I call it the “moment of leadership truth.”
I’ll be talking with a CEO, taking stock of the leadership culture in their organization. We’ll be comparing notes on the leaders they oversee and discussing how to navigate the challenges ahead. And then it hits them: their leadership gap is more significant than they thought; their leaders are not going to get them to where they need to be; and even worse, their organization is full of mediocre leaders.
We’re not talking about truly horrible, toxic leaders—most CEOs can sniff those out. In this context, we’re talking about people who are, all too often, warm bodies occupying leadership positions but not displaying strong leadership qualities consistently. At first blush, mediocre leaders may seem to be less of a threat than toxic leaders, but the negative consequences can often be just as severe.
The Main Characteristics And Impacts Of Mediocre Leadership
Years ago, when I realized mediocre leadership was a problem, I began surveying business leaders on the topic. This research confirmed what I had seen anecdotally: mediocre leaders were everywhere.
Respondents were also more than willing to define mediocre leadership. The top 5 characteristics of mediocre leaders are leaders who are:
- Quick to blame others for setbacks;
- Selfish and only interested in how things affect them;
- Uncivil and cruel;
- Unaware of their incompetence
- Lack initiative.
When I asked people to describe the impact that mediocre leaders had on them, the gravity of the problem came into focus. Respondents told me working for a mediocre leader triggered frustration, anxiety and depression. One told me it was like coming into work each day and “hitting your head against a wall.”
“Mediocre leaders suck the very energy, drive and the can do spirit out of you,” said one respondent.
Okay, so that’s what a mediocre leader looks and sounds like. That still didn’t answer why more organizations weren’t taking action to address the problem.
How And Why Do Organizations Learn To Tolerate Mediocre Leaders
Several excuses come up when senior-most leaders try to explain their tolerance for mediocre leaders.
- Talent shortage. Some chief executives are reluctant to fire a mediocre leader because they don’t think they can find anyone better on the open market.
- Chronic inability to have difficult conversations with middling leaders. Senior executives may know a problem, but they simply don’t want to wade in.
- Not grasping the severity of the problem. Senior executives may look around and know things could improve but not recognize they have a problem with mediocrity.
The leaders who experience that “moment of leadership truth” often assume they have a stronger organizational culture that exists. That could be because they are paying for ineffective leadership development or simply don’t have mechanisms to measure and assess leader performance.
For others, it is a profound disconnect between what they are preaching and how leaders are performing. In other words, they assume wrongly that just by saying “be accountable,” their leaders are willing to be accountable.
Whatever the cause, mediocre leadership has a devastating effect on a company’s performance. As such, it needs to be treated like an urgent problem and not just tolerated, waiting for the mediocre behavior to turn toxic.
Tackling Mediocre Leadership Starts At The Top Of The Organization
- Hold others accountable for high standards of performance. A culture of accountability is built on clear standards and expectations for leaders. You can only confront mediocre leadership if you can show people that what they’re doing and how they’re doing it is falling below those clear expectations.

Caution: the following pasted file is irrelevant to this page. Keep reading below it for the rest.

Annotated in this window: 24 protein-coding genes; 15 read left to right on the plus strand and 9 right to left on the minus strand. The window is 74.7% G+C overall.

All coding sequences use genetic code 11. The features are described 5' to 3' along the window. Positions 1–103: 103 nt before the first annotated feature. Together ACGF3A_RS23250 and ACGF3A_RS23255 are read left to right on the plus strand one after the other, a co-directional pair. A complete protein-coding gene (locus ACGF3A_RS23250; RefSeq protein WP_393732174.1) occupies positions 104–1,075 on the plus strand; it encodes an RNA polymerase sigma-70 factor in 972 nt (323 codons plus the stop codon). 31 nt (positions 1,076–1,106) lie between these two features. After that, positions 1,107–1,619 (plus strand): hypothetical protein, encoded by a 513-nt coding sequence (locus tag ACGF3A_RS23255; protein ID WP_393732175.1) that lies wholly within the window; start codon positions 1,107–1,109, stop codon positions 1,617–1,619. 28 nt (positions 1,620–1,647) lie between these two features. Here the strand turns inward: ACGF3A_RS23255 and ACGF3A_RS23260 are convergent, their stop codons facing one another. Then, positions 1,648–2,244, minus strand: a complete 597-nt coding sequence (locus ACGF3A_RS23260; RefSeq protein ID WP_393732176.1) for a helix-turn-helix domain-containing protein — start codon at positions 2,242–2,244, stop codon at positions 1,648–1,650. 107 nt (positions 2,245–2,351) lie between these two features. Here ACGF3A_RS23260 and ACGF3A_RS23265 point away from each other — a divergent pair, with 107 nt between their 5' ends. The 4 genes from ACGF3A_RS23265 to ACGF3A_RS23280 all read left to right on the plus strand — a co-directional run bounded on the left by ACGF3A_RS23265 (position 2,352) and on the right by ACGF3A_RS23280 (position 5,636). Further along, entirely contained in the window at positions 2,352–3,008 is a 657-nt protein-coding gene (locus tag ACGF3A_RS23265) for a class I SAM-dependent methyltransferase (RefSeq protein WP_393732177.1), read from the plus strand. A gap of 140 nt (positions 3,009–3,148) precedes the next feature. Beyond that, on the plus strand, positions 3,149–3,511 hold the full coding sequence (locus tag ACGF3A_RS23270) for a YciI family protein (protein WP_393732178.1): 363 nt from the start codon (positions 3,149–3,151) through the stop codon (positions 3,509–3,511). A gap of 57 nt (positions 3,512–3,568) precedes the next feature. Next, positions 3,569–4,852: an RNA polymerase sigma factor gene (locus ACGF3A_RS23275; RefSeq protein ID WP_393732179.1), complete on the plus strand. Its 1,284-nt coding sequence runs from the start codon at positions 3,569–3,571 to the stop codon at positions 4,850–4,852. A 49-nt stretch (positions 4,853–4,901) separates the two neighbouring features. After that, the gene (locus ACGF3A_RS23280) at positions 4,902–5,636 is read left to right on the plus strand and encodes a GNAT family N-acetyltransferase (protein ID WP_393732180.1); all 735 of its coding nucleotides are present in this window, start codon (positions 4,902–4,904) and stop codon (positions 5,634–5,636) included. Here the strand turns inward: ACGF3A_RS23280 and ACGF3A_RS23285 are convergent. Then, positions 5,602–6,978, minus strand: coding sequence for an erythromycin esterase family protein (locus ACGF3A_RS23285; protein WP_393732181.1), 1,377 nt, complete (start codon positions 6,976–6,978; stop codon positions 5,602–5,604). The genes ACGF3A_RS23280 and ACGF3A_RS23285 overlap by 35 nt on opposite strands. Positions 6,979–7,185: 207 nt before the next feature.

- Show people that you are willing to make difficult decisions. Truly accountable leaders never shy away from dealing with challenging issues or making tough decisions. They understand procrastinating undermines their ability to lead. Mediocre leaders tolerate underperformance; accountable leaders act immediately to address shortcomings.
- Communicate the company’s strategy. Along with individual expectations, leaders need to be intimately familiar with their organization’s overall business strategy. When leaders at all levels have clarity about what their company is attempting to do and how they can enjoy the clarity of purpose.
- Express optimism about the company and its future. This may seem small, but the most accountable leaders are passionate about their companies and express this enthusiasm daily to their teams. If leaders are not excited about what they are trying to do, then their employees will never be. And that enthusiasm may very well encourage some mediocre leaders to aspire to be more.
- Demonstrate clarity about the external trends and forces impacting the business environment. One of the most important things a leader can do for the people they lead is to help them make sense of the world right now. You can do this through honest and transparent communication that connects the impact of macro forces—industry trends, technological advances, wars, pandemics, human and natural disasters, economic upturns and downturns—on the work they are doing. This will reduce stress and anxiety while helping build resilience.
It’s not hard to see why mediocre leaders are tolerated. When faced with more urgent challenges, it is easy to simply ignore leaders who are performing somewhere in the mushy middle of KPIs.
But it’s that failure to address mediocre leadership that makes this a deep-impact issue. All leaders need to aspire to be more and better, all the time. Mediocrity breeds mediocrity. Accountability breeds accountability. Which do you want to ripple through your organization?
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